log in to manage your profile and account
- Create your account
- Receive up-to-date newsletters
- Set up text alerts
Published: Friday, February 07, 2020 @ 5:26 PM
HARRISON TWP. — Keowee Auto Sales, which was heavily damaged in the Memorial Day tornadoes, celebrated its grand reopening.
The auto store at 4111 N. Dixie Drive in Harrison Twp. has reopened for business eight months after the company’s building and inventory were destroyed by the Memorial Day tornadoes that ripped the Dayton region on the evening of May 27.
The business hosted a grand reopening ribbon cutting Friday to commemorate the reopening.
Properties in Harrison Twp. and the Dixie Drive strip were hit hard in that outbreak of tornadoes. Zo’s Auto Sales lost nearly 40 cars and sustained heavy damage to its building on North Dixie Drive. Evans Arena auto dealership suffered some $9 million of damage, possibly the single largest claim from the May 27 storm, the Dayton Daily News has reported.
Dan Foley, a former Montgomery County commissioner, is a friend of Casey Skapik, owner of Keowee Auto Sales, whose father started the dealership in the late 1970s.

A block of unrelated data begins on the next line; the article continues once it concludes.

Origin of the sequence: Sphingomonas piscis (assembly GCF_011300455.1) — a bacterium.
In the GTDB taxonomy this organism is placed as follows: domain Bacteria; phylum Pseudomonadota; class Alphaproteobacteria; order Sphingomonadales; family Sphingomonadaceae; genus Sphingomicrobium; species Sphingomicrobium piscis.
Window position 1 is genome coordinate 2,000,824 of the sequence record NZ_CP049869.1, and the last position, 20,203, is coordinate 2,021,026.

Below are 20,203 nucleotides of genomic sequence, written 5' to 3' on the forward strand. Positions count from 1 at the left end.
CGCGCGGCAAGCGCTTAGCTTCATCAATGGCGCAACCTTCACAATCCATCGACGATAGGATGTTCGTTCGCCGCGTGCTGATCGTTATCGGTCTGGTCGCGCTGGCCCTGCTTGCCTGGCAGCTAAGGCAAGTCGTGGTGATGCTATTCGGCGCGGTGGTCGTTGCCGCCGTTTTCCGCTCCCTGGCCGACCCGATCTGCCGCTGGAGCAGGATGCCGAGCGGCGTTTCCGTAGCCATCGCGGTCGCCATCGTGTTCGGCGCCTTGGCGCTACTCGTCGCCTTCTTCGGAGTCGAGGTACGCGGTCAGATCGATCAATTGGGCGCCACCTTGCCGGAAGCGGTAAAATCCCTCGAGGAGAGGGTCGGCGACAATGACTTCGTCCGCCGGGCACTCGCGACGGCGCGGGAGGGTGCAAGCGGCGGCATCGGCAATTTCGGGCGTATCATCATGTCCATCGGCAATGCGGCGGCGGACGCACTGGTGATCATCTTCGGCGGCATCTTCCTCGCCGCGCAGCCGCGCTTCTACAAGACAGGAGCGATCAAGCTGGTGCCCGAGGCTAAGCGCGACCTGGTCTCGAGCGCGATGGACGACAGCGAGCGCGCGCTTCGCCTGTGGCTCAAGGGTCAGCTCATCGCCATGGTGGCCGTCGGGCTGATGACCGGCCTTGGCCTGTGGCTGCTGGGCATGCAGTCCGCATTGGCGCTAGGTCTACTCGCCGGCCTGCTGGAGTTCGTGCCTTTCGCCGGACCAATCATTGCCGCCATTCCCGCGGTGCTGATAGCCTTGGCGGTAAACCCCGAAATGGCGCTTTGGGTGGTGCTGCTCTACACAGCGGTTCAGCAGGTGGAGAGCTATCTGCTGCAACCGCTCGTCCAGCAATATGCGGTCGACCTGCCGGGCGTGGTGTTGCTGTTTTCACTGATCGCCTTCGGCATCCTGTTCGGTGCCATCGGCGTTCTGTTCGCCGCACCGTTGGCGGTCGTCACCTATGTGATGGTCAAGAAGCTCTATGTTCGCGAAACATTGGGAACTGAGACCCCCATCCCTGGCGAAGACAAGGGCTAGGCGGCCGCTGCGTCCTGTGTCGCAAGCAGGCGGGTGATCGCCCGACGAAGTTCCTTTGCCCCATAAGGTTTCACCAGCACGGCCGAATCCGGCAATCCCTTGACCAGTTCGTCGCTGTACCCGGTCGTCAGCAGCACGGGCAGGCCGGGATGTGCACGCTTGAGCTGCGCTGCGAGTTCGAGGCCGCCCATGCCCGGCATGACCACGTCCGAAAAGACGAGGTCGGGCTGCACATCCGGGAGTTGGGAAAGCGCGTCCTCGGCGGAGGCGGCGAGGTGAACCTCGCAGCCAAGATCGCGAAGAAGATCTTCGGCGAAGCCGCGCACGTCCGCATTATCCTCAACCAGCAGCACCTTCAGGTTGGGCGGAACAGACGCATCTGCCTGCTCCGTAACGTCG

Foley said Friday he admires Skapik for continuing to pay his seven employees during the long re-building process and for committing to re-building in the same location.
“The fact that he rebuilt ... I think it’s really good for the community,” Foley said. “It’s a great Dayton small business, and I’m happy for him.”
About 20 used car dealers dotted a stretch of Dixie Drive to the Keowee Street Bridge, Sam Ashburn Jr., owner of Dale’s Auto Sales, told this news outlet in November.
“Let’s see,” Ashburn said last year. “There’s probably eight or nine dealerships that, as of right now, are still gone.”He doesn’t expect most of them to come back.
Of the 50 cars on his lot, 47 were damaged. He said he learned too late that his insurance required a separate deductible on each one of them. His car port was thrown over the building next door.
“That big sign I got out front, they found that down close to the interstate,” Ashburn said.
He said they worked day and night to re-open. “I was out of commission for two months, never sold a car, never had a customer.”